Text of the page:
I am very, very tired.

Simon & Garfunkel's song "Bridge Over Troubled Water" has been covered by more than 50 different musical artists, from Aretha Franklin to Elvis Presley to Willie Nelson. It's a timeless classic that taps into the universal struggle of feeling down and the comfort of having someone to lift us up. It's beloved for its soothing melody and cathartic lyrics, and after a year of pandemic challenges, it's perhaps more poignant now than ever.

A few years a go, American singer-songwriter Yebba Smith shared a solo a capella version of a part of "Bridge Over Troubled Water," in which she just casually sits and sings it on a bed. It's an impressive rendition on its own, highlighting Yebba's soulful, effortless voice.

But British singer Jacob Collier recently added his own layered harmony tracks to it, taking the performance to a whole other level.

Keep Reading Show less
Images courtesy of John Scully, Walden University, Ingrid Scully
True

Since March of 2020, over 29 million Americans have been diagnosed with COVID-19, according to the CDC. Over 540,000 have died in the United States as this unprecedented pandemic has swept the globe. And yet, by the end of 2020, it looked like science was winning: vaccines had been developed.

In celebration of the power of science we spoke to three people: an individual, a medical provider, and a vaccine scientist about how vaccines have impacted them throughout their lives. Here are their answers:

John Scully, 79, resident of Florida

Photo courtesy of John Scully

When John Scully was born, America was in the midst of an epidemic: tens of thousands of children in the United States were falling ill with paralytic poliomyelitis — otherwise known as polio, a disease that attacks the central nervous system and often leaves its victims partially or fully paralyzed.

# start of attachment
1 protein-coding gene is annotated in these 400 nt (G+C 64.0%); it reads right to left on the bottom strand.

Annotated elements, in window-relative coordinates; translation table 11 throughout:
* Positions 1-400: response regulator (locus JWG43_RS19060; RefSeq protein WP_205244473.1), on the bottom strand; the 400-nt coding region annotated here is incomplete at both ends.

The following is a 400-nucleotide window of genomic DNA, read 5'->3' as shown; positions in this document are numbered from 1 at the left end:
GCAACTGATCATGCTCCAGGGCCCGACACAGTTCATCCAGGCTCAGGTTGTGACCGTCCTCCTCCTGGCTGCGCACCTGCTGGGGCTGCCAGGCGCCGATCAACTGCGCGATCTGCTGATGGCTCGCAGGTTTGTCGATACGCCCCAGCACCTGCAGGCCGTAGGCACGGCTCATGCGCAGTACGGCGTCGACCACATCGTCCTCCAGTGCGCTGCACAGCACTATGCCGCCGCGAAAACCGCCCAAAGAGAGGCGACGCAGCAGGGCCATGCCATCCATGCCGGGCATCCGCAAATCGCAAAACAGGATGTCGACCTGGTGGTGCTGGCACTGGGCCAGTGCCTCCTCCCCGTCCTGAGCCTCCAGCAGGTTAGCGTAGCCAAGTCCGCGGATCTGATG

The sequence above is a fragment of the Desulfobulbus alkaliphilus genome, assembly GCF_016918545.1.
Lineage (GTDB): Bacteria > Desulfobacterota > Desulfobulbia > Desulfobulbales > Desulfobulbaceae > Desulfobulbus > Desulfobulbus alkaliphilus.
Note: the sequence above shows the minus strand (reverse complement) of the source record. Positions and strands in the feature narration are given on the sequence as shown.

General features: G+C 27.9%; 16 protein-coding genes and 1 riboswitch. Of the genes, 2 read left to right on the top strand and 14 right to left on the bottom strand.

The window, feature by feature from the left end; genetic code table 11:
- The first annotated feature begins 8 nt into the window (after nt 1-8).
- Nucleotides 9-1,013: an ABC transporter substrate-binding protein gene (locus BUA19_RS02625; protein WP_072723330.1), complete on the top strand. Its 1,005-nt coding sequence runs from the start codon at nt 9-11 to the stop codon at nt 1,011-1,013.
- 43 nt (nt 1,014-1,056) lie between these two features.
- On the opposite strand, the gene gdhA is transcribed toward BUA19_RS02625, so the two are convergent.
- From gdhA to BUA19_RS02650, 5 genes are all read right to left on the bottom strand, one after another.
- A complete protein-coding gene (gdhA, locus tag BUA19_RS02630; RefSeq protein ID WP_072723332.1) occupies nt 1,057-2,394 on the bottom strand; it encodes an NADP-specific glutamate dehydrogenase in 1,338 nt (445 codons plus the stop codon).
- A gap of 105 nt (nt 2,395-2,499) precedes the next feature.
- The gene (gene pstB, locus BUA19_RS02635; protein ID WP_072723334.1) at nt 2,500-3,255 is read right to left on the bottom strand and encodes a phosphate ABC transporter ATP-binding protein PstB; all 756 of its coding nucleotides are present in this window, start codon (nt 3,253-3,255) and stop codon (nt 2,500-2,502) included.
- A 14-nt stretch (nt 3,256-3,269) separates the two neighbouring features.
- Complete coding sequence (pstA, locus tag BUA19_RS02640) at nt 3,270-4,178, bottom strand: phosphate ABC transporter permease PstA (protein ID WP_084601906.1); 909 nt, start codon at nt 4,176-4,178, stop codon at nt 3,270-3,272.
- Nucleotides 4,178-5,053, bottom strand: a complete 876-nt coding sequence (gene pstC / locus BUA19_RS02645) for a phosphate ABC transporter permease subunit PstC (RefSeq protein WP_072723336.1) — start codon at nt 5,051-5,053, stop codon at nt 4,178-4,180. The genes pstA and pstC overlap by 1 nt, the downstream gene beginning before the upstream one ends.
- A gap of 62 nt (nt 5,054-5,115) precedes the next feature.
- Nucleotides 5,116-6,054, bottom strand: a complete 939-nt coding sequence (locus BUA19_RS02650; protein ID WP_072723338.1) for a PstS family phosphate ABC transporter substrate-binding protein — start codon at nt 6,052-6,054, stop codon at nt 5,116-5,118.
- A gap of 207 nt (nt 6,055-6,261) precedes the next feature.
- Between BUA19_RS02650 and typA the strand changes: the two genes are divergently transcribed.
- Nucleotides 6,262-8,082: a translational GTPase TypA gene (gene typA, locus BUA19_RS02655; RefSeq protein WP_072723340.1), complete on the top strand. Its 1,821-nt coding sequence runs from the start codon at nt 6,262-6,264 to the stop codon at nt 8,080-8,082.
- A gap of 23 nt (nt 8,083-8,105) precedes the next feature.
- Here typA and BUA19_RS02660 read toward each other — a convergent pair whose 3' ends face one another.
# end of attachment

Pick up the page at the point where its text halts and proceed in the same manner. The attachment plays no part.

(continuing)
"As kids, we were all afraid of getting polio," he says, "because if you got polio, you could end up in the dreaded iron lung and we were all terrified of those." Iron lungs were respirators that enclosed most of a person's body; people with severe cases often would end up in these respirators as they fought for their lives.

John remembers going to see matinee showings of cowboy movies on Saturdays and, before the movie, shorts would run. "Usually they showed the news," he says, "but I just remember seeing this one clip warning us about polio and it just showed all these kids in iron lungs." If kids survived the iron lung, they'd often come back to school on crutches, in leg braces, or in wheelchairs.

"We all tried to be really careful in the summer — or, as we called it back then, 'polio season,''" John says. This was because every year around Memorial Day, major outbreaks would begin to emerge and they'd spike sometime around August. People weren't really sure how the disease spread at the time, but many believed it traveled through the water. There was no cure — and every child was susceptible to getting sick with it.

"We couldn't swim in hot weather," he remembers, "and the municipal outdoor pool would close down in August."

Then, in 1954 clinical trials began for Dr. Jonas Salk's vaccine against polio and within a year, his vaccine was announced safe. "I got that vaccine at school," John says. Within two years, U.S. polio cases had dropped 85-95 percent — even before a second vaccine was developed by Dr. Albert Sabin in the 1960s. "I remember how much better things got after the vaccines came out. They changed everything," John says.

Keep Reading Show less